I heard Lisiecki for the first time on Friday night (July 15), when the Brott Music Festival brought him to Toronto’s Glenn Gould Studio to appear with Boris Brott’s National Academy Orchestra. Personally, I’d rather assess a new pianist in a solo recital than in an orchestral appearance. But the fact that he played two concertos on this program – Mozart’s Concerto No. 21 and Liszt’s Concerto No. 2 – made it possible to gain a broader perspective on this young artist.
That question was answered when he sat down once again for the Liszt. A rich drama unfolded, full of strength, with long climaxes to thundering climaxes; but also with moments of sweetness, repose – and chamber-like subtlety when he accompanied the solo cello. Here, Lisiecki’s playing was prodigious in the best sense of the word: mature beyond its years, with the portent of greater things to come.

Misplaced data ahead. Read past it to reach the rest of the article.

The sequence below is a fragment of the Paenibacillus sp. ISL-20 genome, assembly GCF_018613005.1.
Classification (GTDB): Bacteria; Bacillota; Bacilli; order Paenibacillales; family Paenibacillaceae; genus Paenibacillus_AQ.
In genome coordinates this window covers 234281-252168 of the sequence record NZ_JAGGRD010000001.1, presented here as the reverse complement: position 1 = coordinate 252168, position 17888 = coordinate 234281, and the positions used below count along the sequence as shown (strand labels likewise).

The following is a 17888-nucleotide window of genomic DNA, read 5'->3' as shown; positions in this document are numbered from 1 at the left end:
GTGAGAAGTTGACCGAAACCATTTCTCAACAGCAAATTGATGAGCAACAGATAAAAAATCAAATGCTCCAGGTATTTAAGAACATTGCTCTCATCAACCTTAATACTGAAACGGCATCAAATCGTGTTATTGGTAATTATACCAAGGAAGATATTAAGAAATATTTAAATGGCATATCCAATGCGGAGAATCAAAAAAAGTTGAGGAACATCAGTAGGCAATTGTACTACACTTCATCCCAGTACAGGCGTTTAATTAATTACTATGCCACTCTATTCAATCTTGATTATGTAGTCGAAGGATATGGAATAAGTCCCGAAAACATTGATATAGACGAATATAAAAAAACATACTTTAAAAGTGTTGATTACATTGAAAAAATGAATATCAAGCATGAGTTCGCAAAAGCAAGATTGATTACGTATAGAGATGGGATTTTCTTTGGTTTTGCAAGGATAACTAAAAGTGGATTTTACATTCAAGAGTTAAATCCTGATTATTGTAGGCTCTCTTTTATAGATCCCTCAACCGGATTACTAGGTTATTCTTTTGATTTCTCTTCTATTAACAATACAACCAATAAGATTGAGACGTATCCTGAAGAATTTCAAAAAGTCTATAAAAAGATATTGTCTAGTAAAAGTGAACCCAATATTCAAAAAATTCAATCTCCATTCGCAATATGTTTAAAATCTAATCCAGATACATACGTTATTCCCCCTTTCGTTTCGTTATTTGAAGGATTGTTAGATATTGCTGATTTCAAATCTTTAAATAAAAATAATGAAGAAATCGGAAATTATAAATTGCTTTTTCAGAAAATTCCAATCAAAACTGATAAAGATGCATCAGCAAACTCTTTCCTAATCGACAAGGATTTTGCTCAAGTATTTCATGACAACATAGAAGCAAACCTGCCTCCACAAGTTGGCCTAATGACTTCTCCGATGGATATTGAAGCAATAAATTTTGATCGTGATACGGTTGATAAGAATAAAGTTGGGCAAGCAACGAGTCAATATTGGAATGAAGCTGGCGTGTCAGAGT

An encore finally gave us a chance to hear a touch of solo playing. As a nod to his own Polish ancestry, he performed Chopin’s Waltz Op. 64. No. 2 with restrained elegance and a touch of mystery.
Remarkably, Lisiecki has vaulted over the piano-competition industry (for some major competitions he’s still too young even to enter), and has emerged at 16 with a full professional calendar that would be the envy of many concert-pianists twice his age or older (see here). It looks like the sky’s the limit for Jan Lisiecki.
© Colin Eatock 2011